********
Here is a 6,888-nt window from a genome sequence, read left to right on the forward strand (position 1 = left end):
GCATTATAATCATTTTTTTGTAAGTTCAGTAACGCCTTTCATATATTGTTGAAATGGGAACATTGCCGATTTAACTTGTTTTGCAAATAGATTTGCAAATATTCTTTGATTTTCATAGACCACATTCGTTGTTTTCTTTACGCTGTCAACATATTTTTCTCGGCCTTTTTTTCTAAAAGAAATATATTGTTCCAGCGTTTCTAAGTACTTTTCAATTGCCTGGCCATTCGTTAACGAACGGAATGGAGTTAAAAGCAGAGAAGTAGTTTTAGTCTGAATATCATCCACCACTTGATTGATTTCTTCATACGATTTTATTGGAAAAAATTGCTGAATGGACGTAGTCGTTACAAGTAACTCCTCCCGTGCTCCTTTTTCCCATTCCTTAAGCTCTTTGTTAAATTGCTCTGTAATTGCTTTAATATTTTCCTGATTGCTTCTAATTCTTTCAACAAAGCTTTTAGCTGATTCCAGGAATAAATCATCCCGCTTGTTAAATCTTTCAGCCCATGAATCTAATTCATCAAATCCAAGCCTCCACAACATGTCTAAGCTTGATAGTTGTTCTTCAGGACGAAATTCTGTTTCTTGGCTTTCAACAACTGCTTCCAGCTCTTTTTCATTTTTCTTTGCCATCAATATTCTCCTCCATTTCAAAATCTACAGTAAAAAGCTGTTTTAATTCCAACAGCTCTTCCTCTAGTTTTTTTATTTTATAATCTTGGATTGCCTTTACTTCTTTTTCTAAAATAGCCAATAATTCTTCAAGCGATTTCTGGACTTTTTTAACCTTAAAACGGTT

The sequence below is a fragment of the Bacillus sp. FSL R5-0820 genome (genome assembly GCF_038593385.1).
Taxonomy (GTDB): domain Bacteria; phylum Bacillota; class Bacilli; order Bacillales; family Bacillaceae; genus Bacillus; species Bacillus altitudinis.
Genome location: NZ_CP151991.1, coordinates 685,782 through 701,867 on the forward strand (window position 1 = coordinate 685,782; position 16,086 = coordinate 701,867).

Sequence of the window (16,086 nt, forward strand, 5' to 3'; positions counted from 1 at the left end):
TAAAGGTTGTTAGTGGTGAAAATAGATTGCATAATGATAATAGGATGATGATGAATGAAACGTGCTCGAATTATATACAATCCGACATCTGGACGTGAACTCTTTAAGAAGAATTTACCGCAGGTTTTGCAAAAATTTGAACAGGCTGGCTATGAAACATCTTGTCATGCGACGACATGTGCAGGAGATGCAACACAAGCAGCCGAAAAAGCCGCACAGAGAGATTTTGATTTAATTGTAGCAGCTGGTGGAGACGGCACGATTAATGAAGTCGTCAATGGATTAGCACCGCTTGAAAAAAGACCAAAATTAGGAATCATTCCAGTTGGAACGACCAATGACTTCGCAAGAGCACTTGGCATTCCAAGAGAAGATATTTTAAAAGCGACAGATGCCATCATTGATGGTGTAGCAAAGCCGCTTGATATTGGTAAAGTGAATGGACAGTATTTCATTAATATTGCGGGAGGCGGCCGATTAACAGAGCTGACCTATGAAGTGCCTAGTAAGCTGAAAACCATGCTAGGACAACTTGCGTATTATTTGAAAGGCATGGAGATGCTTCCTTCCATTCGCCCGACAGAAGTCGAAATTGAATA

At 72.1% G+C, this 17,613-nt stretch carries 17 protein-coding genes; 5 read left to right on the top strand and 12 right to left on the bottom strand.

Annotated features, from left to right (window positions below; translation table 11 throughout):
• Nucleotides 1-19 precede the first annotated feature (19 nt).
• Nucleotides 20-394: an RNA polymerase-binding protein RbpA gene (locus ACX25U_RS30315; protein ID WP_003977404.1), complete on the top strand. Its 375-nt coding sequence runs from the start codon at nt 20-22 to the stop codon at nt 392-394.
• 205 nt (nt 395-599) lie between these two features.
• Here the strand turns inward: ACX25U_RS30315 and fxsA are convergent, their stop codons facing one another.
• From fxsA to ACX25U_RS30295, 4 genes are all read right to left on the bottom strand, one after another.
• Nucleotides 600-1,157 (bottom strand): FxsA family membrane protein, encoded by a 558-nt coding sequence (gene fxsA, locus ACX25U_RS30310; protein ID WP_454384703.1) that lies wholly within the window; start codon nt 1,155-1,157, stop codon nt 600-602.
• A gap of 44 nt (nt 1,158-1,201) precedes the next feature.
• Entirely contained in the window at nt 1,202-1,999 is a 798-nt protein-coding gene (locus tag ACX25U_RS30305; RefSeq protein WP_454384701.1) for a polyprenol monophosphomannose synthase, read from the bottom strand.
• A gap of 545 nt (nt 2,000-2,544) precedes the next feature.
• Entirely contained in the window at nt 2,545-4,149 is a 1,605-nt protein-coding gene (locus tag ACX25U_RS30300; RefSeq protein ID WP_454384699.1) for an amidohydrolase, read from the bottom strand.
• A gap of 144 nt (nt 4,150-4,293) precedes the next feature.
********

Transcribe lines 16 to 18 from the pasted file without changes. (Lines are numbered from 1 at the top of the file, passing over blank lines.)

• A gap of 44 nt (nt 1,158-1,201) precedes the next feature.
• Entirely contained in the window at nt 1,202-1,999 is a 798-nt protein-coding gene (locus tag ACX25U_RS30305; RefSeq protein WP_454384701.1) for a polyprenol monophosphomannose synthase, read from the bottom strand.
• A gap of 545 nt (nt 2,000-2,544) precedes the next feature.